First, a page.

Nine week research internship for undergrads
June 20 - August 19, 2016
Applications for the 2016 program are no longer being accepted. Check back in November for 2017 applications.
Application forms (Before filling out the form, download it to your computer and open it in Adobe Acrobat): [Application], [Recommendation letter form]
The intern program in a nutshell
As a JISAO research intern you will work closely with a mentor, and often within the context of a research team, to conduct a research project related to you specific interests. Depending on the project, the summer may involve hands-on experience in the field or laboratory, or both.
At the end of the summer interns will design a research poster displaying the results of your work. You will also create a three-minute video summarizing your experience over the summer. Each intern will present their poster and video during a program the final week of the internship that will be open to the JISAO community as well as student’s family and friends. Click here to see videos made by previous interns.
There will also be weekly seminars that each intern is expected to attend. Seminars feature guest speakers discussing topics such as:
- The Arctic, a Harbinger for Global Climate Change
- How to Create a Successful Research Poster
- Sights and Sounds of the Bering Sea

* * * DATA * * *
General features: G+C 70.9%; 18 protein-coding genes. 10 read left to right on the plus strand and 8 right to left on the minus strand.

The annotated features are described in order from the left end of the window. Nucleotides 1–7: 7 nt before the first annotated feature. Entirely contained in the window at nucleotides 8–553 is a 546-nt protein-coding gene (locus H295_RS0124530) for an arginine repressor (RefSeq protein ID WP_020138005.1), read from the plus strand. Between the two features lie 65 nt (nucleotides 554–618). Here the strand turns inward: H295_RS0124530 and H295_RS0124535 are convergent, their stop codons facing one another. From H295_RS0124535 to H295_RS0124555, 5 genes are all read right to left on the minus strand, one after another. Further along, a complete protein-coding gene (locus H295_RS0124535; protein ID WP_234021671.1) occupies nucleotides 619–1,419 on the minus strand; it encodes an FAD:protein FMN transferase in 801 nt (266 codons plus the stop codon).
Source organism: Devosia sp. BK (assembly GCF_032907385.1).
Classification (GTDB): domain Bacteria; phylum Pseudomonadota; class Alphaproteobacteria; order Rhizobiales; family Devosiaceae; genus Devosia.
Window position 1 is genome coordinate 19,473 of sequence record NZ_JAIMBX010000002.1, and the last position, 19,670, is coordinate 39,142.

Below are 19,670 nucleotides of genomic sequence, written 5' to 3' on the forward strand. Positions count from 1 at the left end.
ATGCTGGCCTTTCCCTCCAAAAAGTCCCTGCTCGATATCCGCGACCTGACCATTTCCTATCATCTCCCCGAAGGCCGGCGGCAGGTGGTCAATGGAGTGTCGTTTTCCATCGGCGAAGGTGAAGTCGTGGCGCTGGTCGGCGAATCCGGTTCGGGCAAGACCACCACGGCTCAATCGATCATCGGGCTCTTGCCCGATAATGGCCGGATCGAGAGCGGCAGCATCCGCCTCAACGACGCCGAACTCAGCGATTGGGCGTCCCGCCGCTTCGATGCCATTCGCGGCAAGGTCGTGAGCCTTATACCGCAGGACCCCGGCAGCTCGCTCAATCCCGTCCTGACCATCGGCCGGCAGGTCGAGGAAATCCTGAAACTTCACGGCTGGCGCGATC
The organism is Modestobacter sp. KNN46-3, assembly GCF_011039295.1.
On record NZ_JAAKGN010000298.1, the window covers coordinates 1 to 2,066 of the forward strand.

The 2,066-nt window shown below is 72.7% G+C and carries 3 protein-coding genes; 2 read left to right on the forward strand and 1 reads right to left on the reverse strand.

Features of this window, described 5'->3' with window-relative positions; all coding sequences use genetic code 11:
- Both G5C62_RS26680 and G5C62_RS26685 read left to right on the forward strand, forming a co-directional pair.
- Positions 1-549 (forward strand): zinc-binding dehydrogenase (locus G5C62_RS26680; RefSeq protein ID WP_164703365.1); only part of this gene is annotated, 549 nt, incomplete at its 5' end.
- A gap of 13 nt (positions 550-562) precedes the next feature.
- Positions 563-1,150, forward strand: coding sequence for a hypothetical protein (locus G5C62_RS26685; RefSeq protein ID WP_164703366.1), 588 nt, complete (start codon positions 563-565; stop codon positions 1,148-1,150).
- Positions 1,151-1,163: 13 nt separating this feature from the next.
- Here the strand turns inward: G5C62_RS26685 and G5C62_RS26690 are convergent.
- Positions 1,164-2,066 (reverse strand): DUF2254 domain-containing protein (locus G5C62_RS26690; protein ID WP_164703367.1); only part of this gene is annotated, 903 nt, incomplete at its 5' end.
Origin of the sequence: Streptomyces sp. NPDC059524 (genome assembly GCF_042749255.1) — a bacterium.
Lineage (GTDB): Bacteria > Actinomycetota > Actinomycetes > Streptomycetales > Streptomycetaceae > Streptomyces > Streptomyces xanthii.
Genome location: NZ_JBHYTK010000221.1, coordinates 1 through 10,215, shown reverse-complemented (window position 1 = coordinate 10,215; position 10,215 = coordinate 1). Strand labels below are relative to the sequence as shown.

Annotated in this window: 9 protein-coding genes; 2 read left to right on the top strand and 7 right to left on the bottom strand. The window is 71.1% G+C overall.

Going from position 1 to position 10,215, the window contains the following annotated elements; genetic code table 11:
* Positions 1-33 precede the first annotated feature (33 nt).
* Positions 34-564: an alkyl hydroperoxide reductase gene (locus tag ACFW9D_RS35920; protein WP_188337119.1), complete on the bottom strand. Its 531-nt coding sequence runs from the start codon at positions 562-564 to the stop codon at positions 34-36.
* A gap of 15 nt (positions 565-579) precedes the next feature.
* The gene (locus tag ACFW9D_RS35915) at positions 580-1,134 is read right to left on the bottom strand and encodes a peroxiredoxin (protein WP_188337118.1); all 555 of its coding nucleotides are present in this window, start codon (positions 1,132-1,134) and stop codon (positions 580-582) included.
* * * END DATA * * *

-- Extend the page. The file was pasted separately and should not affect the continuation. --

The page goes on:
- The Journey of an Atmospheric Chemist
Internship participants must be a current undergraduate student and a citizen or permanent resident of the United States. Students graduating the spring before the program are not eligible for the JISAO Internship Program. Participants must be returning to an undergraduate program after thier summer with JISAO.
JISAO is committed to promoting diversity and building a diverse, inclusive community of environmental scientists. All undergraduate students, especially those traditionally under-represented in the sciences, are encouraged to apply.
February 1 – Application deadline
March 14 – Target date for notification of acceptance
June 19 – University or Washington campus apartments open
June 20 – Program begins with orientation at 10:30 am. After lunch interns will be taken to their work locations to meet their mentors.
August 19 – Final presentations
August 21 – Last day to be in the apartments. Depart for home
Applications may also be mailed to:
University of Washington
Joint Institute for the Study of the Atmosphere and Ocean (JISAO)
Seattle, WA 98195
Seattle Met magazine
JISAO's internship program is featured in the Best Places to Work issue of Seattle Met magazine (January 2013) as one of "Seattle's coolest internships."
Excerpt from the magazine:
On a Whale’s Tail: Orca Research